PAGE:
When rebels came to attack Roseland Ibuga’s village, 10 km north of Soroti town, she was ready. Rosalind already knew they would attack - they had told her so themselves.
“I first met the rebels the night they came to attack Soroti town,” she recalls. “They came to our village and told us to hide. They were kind to us then because they thought the Iteso would join them. But they said they would come back soon and if we hadn’t risen up against the NRM [ruling National Resistance Movement], we would be killed. But the Iteso will never join them.”
Thanks to the fortunate warning she was able to hide. Every night for seven nights she slept out in the bush – hidden amongst tall shrubs and mosquito infested grassland, a several hundred metres from her home. When they finally came, she was nowhere in sight.
“Since that night, I slept in the bush every night, fearing to return home until morning,” she told IRIN.
Her only regret is that her choice of sleeping quarters left her within earshot of the heinous attack that the dreaded foot soldiers of the Lord’s Resistance Army (LRA) launched on her village. Rosalind heard everything. She was forced to listen as the LRA killed eight of her fellow villagers one by one.
She tried in vain to plug her ears as chilling screams and the staccato of gunfire cracked the night air. “My uncle was killed in the attack," she said. "And some of my friends. But this war has nothing to do with us.”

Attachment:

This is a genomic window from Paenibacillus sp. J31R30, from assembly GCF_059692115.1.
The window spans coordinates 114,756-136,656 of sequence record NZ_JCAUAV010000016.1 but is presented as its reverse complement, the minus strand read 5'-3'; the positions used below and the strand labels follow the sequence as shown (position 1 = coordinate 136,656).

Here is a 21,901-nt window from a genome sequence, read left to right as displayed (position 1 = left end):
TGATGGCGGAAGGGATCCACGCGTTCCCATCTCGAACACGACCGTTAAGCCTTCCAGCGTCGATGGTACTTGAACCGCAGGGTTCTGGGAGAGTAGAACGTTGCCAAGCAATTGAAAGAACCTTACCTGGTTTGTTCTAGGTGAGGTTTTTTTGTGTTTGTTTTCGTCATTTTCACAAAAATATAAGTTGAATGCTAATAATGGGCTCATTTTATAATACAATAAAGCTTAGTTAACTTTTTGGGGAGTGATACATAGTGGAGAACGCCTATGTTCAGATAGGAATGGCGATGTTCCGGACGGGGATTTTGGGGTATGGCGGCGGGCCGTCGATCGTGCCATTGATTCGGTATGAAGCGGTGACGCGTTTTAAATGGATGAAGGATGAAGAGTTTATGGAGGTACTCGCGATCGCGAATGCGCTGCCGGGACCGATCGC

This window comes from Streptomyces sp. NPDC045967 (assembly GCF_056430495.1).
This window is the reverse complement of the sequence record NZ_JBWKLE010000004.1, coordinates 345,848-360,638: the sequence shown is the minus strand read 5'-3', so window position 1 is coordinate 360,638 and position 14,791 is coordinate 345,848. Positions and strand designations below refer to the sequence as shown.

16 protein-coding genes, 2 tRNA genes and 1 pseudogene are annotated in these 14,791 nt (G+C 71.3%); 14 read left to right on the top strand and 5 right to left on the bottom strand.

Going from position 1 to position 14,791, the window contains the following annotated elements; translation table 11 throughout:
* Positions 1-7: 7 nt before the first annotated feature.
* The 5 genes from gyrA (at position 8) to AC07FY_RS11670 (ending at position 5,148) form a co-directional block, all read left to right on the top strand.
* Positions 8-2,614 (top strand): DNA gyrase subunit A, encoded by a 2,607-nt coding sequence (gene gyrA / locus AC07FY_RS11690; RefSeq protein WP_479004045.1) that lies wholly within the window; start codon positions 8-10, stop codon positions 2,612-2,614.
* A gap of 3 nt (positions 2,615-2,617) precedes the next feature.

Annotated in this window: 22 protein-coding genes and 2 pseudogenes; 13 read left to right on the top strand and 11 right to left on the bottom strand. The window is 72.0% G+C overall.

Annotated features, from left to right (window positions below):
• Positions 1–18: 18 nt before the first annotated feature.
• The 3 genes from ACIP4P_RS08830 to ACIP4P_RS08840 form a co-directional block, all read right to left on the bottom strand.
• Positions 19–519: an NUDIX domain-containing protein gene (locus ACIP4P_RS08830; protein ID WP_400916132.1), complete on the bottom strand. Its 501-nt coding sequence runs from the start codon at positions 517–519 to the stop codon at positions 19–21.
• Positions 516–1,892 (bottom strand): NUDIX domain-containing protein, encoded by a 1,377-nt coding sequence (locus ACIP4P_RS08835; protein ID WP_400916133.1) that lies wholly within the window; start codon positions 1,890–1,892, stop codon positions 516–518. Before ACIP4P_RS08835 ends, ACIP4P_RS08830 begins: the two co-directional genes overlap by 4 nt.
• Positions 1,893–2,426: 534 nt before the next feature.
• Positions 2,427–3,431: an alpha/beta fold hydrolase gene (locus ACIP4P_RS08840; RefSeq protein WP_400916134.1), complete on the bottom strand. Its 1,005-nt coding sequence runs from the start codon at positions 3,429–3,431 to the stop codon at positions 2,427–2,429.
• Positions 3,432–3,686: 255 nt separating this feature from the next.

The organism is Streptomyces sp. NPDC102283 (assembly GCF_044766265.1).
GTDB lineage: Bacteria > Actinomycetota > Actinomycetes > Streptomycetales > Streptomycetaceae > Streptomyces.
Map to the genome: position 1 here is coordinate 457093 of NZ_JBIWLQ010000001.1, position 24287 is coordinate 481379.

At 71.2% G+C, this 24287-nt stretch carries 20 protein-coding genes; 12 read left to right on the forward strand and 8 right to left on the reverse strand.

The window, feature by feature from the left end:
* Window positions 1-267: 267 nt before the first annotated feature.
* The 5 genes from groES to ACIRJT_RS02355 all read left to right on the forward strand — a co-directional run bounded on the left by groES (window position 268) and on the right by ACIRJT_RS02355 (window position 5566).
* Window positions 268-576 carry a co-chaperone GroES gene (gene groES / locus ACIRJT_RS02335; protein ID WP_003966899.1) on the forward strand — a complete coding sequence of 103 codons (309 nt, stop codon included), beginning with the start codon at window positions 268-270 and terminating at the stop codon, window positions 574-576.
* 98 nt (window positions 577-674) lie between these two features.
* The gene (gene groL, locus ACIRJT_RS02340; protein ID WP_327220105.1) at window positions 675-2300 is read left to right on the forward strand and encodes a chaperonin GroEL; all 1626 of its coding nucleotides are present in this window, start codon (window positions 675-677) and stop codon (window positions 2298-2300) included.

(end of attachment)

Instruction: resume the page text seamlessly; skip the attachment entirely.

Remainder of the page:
THE HUMAN COST
The cost of Uganda’s 17-year-long civil war on the lives of innocent people is hard to estimate. So dramatic has been the impact of the LRA’s recent spate of attacks on civilian targets that assessing the full extent of the damage is a tricky business. But the latest World Food Programme figures for September suggest that some 1,217,332 Ugandans have been displaced by LRA activity in the north and (more recently) the east of Uganda.
This compares with previous estimates only a few months ago of around 800,000 internally displaced persons (IDPs). Many of the newly displaced are from eastern Uganda’s Teso region, which was first targeted on 15 June this year and has since suffered an LRA siege of vast bits of its countryside.
The attacks have brought economic activity in some parts of the region to a standstill and the majority of those displaced by the LRA have been reduced to begging on the streets or near-total dependence on very limited food aid.
Glancing at the truly desperate state of the region’s numerous camps for IDPs, it is easy to forget that the LRA insurgency a new phenomenon for the Iteso. Their introduction to this armed gang could scarcely have come at a worse time.
Three months ago, Teso was not only secure but developing nicely. After suffering its own rebellion under the fractious Uganda People’s Army (UPA) in the 1990s, which nearly brought to Teso to its knees, things had been steadily improving.
In the last two months, stakeholders in Teso’s development have been forced to watch as much of the work they have carried out towards helping the region recover starts to unravel.
“We run a school in Kaberamaido district with about 200 children,” says Mark Palin, head of Agape Education Trust, a local organisation working to improve the quality of secondary education in Teso. “Now the school is closed and all of our teachers are hiding.”
“After the insurgency of the '90s that ruined so many lives, our motto was ‘never again’,” recalls Katawki district councillor and chairman of Kaperebyong sub-county Julius Ochen, “Now it seems we are suffering something far worse than the UPA.”
WORSE THAN EVER